The channels on which content is delivered have a huge influence on how the audience engages with and consumes the content. This is a key metric for content performance that is often overlooked. Content intelligence platforms allow marketers to study the correlation between content performance and channel so that content can be tailored to individual channels to fit the expectations of that specific audience segment.
With the power of ML and AI, content intelligence platforms can now automatically calculate not only the right platform but also the right time to post content on the platform for maximum audience engagement.
Content Engagement eventually has to translate into a predetermined business outcome. And there are two key levers for making this happen.
The first is to understand the stage of the buying journey that each customer is at and then delivering content designed to appeal to the needs and behaviours of the audience in that particular stage.
Content intelligence facilitates this by providing a granular segment of one profile that allows content to be fine-tuned to every stage of the purchase funnel.
The second is to have the proper conversion funnel analysis tools and metrics that marketers can use to determine if the content is successful in transitioning audiences across the purchase funnel to conversion.
Content intelligence platforms can track conversions by topic, by channel, and by business objective. Businesses can now continuously optimize their content strategy by combining the right mix of topic, channel, and preferred business outcome for peak marketing effectiveness.
In a world overrun with content, competitive intelligence can often be a critical tool for marketers to differentiate their content strategy from the market. But competitive intelligence has traditionally been a painstaking, time-consuming and predominantly manual task.
Today, some of the most advanced content intelligence platforms feature built-in tools for competitive intelligence that automate the process of not only tracking activity but the performance of competitors’ content strategy.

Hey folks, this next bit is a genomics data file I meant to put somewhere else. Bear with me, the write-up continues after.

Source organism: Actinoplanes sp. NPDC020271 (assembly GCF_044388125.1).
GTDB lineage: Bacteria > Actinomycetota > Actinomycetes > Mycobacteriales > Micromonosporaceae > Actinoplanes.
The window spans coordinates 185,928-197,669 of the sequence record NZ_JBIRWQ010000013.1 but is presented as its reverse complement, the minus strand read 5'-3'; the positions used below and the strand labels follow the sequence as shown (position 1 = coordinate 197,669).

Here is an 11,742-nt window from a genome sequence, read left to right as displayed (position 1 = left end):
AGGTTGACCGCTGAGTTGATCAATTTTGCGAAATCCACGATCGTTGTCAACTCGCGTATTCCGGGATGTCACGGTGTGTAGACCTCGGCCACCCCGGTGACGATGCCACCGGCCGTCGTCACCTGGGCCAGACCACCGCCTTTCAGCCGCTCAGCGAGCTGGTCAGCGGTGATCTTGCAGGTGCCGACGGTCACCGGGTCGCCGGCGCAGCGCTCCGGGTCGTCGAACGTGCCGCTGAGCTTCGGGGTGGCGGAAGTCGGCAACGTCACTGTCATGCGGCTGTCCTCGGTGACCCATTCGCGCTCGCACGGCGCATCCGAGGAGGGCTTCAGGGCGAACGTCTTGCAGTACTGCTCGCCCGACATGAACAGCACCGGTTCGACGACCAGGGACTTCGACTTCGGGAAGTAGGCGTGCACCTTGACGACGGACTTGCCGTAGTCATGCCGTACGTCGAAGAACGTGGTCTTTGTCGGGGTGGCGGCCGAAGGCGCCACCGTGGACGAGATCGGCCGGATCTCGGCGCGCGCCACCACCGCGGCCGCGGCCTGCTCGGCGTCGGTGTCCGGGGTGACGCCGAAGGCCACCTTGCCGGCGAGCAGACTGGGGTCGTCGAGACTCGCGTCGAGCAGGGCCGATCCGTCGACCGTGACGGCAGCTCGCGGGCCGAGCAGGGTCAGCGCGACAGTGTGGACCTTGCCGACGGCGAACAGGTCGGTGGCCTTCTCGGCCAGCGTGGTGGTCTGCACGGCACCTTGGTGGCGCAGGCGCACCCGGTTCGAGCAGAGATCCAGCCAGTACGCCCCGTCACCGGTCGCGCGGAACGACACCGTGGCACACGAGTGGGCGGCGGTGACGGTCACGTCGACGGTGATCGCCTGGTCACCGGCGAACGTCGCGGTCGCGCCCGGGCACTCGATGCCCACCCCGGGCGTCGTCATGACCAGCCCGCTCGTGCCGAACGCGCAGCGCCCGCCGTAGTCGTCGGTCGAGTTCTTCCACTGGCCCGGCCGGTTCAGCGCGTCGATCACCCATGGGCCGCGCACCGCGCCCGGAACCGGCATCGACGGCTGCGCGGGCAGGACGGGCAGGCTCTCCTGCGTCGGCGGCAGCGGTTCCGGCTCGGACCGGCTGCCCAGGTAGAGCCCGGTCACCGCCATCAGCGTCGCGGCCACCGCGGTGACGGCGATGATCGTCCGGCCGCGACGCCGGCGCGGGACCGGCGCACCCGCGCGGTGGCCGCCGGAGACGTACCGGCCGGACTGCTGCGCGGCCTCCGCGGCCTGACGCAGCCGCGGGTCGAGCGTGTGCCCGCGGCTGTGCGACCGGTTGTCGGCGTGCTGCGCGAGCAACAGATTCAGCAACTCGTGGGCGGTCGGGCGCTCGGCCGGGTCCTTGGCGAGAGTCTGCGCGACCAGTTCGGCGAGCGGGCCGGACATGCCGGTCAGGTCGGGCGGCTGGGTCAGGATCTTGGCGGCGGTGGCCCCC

In addition, there are specialized competitive intelligence and analysis platforms that can be deployed just as effectively to track the competition’s content-related activities. These platforms automatically track hundreds of data points, including content and campaigns launched, so that marketers can then adapt and fine-tune their campaign for competitive advantage.
The growing demand for market intelligence and audience interest analysis is expected to drive the global content intelligence market from USD 485 million in 2019 to USD 1.9 billion by 2024, a CAGR of just over 32%.
The use cases mentioned here represent just a fraction of the potential represented by the still nascent practice of content intelligence.
Today, there are already several intelligent content solutions, from integrated platforms offering end-to-end content management tools to specialized services that focus on specific functions such as keyword tracking and topic research. But content intelligence is still a large enterprise phenomenon.
With the cloud-based content intelligence segment estimated to grow the fastest, more and more companies will soon be able to tap into the next generation of content analytics, intelligence and automation.